WHY?

 

Why play with old technology, unless you want to "experience" the way golf "used to be played"

 

Partly that. I'm currently putting together a second set of clubs to remind myself of what I was hitting when I first started playing in the early 1980s. The golfing equivalent of driving a classic car, I suppose (no point complaining that your Triumph TR6 or whatever doesn't have cruise control and anti-lock brakes).

 

I have some lovely Powerbilt Citation woods that were refinished by a guy in North Carolina, and look like they did when they were first on sale in a pro shop in around 1982. Soon, I'll start looking around on fleabay for a set of MacGregors in decent nick. I still have my Dad's old Acushnet Bullseye in my attic. A bit of polish and and a new grip is all that is needed. I reckon the place to find a retro bag is any charity shop (usually hidden at the back, surrounded by obsolete exercise equipment and Mantovani LPs).

 

At the end of the day, there is now a small but significant section of the golfing world that loves Hickory golf and plays it enthusiastically. My 1970s/80s set will look space-age in comparison! I think there is fun to be had from sometimes playing yesterday's clubs.

 

 

Quote:

Does Tiger game a 30 year old Spalding driver?

 

He might not game one, but he apparently owns something an awful lot like it, and has used it:

 

From the Louisville golf website. See: http://www.louisvillegolf.com/About/SpecialProjects.aspx

 

Tiger Woods. In 2004 we made a special Persimmon driver for the then No. 1 golfer in the world. Nike's master club designer, Tom Stites, who once worked at the Ben Hogan Company, commissioned us to replicate a Cleveland Classic Persimmon driver Tiger used in the off-season to sharpen his ball-striking.

 

 

Quote:
Take advantage of the new technology and enjoy playing the game of golf. Leave the old clubs found in back of garages and junk stores for the "romantics" and those who need something to stake their tomato plants.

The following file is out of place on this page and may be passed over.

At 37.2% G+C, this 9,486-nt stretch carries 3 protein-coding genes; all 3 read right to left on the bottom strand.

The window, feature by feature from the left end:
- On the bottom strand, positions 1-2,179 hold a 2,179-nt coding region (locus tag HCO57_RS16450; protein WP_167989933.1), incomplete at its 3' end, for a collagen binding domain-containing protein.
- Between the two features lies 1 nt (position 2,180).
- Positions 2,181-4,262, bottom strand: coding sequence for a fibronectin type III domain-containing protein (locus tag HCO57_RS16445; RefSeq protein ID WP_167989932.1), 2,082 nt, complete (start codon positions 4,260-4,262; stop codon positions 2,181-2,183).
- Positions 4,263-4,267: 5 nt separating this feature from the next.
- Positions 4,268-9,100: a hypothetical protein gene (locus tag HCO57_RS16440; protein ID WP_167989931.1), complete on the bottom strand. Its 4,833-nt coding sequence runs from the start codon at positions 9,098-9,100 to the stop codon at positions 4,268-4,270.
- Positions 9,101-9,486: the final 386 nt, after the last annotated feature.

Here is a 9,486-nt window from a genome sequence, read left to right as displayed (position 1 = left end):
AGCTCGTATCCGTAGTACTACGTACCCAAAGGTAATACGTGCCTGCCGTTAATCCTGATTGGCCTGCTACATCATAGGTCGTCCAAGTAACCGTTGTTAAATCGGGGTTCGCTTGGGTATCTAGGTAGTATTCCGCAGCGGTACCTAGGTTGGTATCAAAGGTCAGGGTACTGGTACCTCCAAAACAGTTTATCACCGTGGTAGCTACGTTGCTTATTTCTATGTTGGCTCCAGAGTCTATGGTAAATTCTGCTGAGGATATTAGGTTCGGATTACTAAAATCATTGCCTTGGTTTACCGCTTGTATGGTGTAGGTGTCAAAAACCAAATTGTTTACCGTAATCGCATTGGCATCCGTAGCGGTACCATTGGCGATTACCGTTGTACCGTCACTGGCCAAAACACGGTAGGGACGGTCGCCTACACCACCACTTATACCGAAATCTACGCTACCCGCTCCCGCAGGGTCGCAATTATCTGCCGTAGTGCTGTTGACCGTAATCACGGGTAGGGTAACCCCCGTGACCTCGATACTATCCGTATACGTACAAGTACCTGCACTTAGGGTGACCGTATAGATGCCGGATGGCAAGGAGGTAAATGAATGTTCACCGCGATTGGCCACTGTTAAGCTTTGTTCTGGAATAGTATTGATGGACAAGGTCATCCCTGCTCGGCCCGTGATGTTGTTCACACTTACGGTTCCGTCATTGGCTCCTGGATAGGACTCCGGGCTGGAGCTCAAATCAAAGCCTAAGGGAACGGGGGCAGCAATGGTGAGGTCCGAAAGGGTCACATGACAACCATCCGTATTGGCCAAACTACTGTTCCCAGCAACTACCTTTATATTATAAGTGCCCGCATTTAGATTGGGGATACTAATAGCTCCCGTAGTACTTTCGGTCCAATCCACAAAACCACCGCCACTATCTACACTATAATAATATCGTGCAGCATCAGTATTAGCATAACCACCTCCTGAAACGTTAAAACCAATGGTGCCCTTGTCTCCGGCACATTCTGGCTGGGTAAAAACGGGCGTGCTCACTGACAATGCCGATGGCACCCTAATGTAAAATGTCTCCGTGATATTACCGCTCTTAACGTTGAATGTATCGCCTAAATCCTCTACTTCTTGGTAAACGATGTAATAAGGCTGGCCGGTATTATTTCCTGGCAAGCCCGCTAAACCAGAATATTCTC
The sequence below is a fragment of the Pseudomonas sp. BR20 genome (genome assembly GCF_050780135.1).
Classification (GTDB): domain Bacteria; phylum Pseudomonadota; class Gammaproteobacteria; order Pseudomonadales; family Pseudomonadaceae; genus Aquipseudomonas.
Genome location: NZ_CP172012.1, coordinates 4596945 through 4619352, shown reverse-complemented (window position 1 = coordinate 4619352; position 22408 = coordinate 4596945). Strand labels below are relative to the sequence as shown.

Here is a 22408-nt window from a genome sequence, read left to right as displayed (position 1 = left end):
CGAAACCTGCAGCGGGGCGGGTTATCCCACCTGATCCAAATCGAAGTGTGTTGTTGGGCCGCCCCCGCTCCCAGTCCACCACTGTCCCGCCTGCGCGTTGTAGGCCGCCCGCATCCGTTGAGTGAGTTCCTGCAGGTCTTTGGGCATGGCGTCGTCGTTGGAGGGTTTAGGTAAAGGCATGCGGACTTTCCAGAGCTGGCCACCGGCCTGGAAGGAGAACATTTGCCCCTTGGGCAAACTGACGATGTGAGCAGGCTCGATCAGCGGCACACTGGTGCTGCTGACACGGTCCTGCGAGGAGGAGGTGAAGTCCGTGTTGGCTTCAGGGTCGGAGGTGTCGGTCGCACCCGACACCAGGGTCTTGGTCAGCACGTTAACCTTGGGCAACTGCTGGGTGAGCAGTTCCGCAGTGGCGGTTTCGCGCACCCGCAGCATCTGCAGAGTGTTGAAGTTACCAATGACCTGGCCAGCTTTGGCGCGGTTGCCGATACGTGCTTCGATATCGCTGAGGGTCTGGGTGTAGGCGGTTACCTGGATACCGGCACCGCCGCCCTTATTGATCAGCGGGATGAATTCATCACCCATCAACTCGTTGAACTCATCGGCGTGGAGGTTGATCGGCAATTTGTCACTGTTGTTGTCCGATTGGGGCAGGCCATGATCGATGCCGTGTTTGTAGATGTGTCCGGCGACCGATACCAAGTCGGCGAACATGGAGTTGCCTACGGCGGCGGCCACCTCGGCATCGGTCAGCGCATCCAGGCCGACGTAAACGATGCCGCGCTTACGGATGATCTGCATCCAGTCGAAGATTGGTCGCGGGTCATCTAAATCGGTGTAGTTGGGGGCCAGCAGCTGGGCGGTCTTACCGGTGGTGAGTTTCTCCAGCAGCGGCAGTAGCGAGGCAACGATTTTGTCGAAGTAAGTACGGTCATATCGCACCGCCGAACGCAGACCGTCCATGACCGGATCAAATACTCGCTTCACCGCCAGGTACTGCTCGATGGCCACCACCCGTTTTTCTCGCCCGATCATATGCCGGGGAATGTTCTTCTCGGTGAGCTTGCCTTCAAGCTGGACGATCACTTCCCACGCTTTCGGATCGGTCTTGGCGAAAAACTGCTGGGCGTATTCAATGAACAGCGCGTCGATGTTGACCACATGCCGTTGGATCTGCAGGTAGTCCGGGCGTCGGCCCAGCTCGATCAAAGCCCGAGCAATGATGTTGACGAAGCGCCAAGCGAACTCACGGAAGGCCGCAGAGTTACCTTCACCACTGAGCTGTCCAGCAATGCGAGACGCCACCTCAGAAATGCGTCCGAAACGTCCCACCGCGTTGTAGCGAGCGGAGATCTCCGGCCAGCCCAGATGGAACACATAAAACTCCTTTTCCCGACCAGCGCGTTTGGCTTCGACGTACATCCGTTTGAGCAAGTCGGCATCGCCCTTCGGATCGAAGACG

I try not to buy into the manufacturers' hype. If someone believed all the advertising blurb about "new technology," they'd be forgiven for thinking that last year's clubs are so utterly obsolete that staking tomato plants is, indeed, all they are good for.

 

Modern clubs may behave differently (I find my Tour Edge Exotics irons get the ball up faster than any irons I've ever played before - and I appreciate the benefit this technology brings). But added to my bag this very year was a Ping Zing 2 2-iron of early 1990s vintage - the easiest "driving iron" (so to speak) off the tee I've ever found. A true junk store find (all it needed was re-gripping)! Very, very long, and very, very easy to hit. Sometimes the older technology can still surprise. I can't believe that any long iron Ping makes today for the amateur market could actually improve upon their Zing 2 design of 3 decades ago.

post #64 of 77

 i play new clubs, but i'm a equipment junky. If there is something new out there i sure look into it. I'm not always buying but i look after it.

post #65 of 77

I play exclusively with a set of irons made my RAM in 1980.  Golden Ram Frequency Matched Tour Grind muscle back irons.  2 iron - PW.  I bought the set off ebay for $50 14 years ago to practice ball striking on the range.  The more I practiced with them, the more I loved them.  I started playing practice rounds with them and absolutely fell in love with being able to work the ball either direction and more than anything being able to control trajectory.  The feel was amazing, especially pitch and chip shots inside 100 yards with the wedge.  Spin was great too.

 

I've now been playing with them for over 12 years.  I've had other sets of irons over the last 20 years, and I always choose these.  Just sold several other sets of irons I never used and just kept these.  My handicap is down to 2.5 and I have shot two under par rounds in the last month.

 

Back in the day, RAM was ahead of their time.  An off the shelf set of frequency matched, balanced, weighted, and spine-aligned clubs was high end.  That's why they feel so consistent all the way through the set.  New irons today are just epoxied so the shaft logos all are turned the same direction.  Just pumping out expensive mass produced irons with no thought to frequency matching, balancing, weighting, lofts, spine alignment of shafts, etc.